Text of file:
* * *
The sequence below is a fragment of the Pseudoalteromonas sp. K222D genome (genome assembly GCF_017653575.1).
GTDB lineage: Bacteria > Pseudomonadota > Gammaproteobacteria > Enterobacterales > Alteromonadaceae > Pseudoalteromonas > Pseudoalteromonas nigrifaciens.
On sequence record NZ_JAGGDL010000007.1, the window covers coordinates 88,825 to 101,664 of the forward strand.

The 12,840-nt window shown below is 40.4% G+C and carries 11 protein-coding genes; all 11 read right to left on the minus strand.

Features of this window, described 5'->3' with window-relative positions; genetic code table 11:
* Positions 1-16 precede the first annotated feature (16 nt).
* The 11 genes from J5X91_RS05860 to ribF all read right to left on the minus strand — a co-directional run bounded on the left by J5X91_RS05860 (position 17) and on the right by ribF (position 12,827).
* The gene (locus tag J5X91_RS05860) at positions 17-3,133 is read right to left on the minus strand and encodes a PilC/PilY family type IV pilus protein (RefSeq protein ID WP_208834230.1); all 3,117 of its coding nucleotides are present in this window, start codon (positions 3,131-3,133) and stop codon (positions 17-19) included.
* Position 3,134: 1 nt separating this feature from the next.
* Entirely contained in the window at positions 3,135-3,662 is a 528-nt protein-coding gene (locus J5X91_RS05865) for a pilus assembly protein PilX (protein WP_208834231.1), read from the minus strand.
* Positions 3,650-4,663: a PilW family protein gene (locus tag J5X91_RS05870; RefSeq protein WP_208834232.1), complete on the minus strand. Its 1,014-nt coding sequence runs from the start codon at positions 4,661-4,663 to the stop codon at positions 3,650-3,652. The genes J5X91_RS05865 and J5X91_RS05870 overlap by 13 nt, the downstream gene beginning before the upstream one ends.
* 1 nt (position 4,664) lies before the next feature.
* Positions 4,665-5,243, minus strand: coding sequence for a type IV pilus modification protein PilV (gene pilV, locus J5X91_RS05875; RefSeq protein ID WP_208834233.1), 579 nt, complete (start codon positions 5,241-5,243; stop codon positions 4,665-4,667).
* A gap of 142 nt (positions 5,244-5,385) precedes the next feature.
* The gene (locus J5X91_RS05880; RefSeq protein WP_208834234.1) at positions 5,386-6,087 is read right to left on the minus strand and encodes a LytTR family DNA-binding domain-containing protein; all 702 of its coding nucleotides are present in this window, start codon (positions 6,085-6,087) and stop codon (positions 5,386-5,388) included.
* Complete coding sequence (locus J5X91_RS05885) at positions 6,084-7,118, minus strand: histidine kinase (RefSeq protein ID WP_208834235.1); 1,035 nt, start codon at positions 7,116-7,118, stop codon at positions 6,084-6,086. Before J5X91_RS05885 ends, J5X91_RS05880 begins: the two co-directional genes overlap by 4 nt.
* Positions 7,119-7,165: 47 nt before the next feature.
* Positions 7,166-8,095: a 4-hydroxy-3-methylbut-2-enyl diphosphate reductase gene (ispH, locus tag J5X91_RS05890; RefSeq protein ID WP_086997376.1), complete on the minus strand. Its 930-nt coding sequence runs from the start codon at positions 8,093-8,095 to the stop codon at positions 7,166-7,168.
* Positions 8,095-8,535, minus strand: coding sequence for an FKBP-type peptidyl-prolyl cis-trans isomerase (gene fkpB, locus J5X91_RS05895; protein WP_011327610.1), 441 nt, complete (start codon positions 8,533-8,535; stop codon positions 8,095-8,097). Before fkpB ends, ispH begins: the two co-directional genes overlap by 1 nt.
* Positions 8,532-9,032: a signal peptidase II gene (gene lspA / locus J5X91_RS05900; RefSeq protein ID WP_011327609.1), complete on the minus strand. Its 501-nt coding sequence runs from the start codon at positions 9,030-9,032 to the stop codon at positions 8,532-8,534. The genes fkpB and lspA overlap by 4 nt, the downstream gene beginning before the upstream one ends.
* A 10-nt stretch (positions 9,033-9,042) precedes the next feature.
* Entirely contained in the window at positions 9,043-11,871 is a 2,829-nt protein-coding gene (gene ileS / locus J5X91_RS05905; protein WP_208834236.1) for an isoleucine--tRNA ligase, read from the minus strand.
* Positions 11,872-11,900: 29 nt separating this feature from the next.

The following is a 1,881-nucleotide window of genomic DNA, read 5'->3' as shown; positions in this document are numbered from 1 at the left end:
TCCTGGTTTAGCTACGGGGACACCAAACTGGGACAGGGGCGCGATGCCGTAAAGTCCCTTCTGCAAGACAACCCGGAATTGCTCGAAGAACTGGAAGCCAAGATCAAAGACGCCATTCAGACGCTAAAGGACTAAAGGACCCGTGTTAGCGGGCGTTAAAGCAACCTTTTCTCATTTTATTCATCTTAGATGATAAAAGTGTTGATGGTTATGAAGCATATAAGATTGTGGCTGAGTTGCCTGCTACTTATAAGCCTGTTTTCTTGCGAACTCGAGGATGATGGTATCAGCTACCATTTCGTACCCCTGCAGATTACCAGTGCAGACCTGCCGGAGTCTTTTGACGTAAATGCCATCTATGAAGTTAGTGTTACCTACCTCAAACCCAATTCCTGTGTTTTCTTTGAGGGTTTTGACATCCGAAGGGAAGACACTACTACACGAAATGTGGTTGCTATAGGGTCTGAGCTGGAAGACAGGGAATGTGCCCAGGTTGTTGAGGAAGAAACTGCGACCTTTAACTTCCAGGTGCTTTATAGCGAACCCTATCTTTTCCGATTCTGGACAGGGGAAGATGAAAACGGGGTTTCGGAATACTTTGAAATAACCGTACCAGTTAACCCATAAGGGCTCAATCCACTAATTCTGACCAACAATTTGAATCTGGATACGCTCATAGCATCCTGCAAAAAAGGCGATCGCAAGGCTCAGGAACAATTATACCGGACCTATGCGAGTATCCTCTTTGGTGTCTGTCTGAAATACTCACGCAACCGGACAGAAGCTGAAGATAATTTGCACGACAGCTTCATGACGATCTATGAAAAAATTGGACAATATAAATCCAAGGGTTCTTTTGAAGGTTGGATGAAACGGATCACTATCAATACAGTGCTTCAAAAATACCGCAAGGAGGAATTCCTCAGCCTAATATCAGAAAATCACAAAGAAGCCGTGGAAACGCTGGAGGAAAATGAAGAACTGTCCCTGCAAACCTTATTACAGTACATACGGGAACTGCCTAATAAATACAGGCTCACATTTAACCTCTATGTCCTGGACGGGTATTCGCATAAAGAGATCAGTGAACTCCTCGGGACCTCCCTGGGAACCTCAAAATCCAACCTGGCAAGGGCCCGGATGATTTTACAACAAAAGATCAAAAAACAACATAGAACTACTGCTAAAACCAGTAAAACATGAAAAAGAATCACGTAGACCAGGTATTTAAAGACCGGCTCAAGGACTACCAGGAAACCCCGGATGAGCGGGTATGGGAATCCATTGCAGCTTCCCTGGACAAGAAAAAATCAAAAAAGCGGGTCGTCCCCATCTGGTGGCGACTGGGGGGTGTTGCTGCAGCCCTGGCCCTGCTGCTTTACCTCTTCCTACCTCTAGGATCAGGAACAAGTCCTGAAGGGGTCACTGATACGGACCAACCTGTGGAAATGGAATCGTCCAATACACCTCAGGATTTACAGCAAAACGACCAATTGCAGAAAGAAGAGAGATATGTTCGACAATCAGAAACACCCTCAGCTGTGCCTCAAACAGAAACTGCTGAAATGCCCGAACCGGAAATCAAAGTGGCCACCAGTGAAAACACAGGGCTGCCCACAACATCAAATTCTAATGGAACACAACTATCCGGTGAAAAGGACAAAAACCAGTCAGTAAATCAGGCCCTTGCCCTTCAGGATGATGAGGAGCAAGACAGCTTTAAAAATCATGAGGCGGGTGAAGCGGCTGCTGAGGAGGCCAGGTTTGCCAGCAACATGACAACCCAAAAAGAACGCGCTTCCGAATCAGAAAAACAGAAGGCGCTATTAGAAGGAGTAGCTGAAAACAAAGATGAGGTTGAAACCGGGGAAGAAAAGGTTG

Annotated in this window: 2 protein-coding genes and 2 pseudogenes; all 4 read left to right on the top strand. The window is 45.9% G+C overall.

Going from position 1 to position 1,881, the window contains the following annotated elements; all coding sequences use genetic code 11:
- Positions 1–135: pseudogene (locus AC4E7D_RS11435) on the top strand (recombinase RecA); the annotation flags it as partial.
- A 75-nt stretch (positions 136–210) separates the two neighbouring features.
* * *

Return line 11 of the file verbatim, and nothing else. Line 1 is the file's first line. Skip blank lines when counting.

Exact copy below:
* Positions 3,650-4,663: a PilW family protein gene (locus tag J5X91_RS05870; RefSeq protein WP_208834232.1), complete on the minus strand. Its 1,014-nt coding sequence runs from the start codon at positions 4,661-4,663 to the stop codon at positions 3,650-3,652. The genes J5X91_RS05865 and J5X91_RS05870 overlap by 13 nt, the downstream gene beginning before the upstream one ends.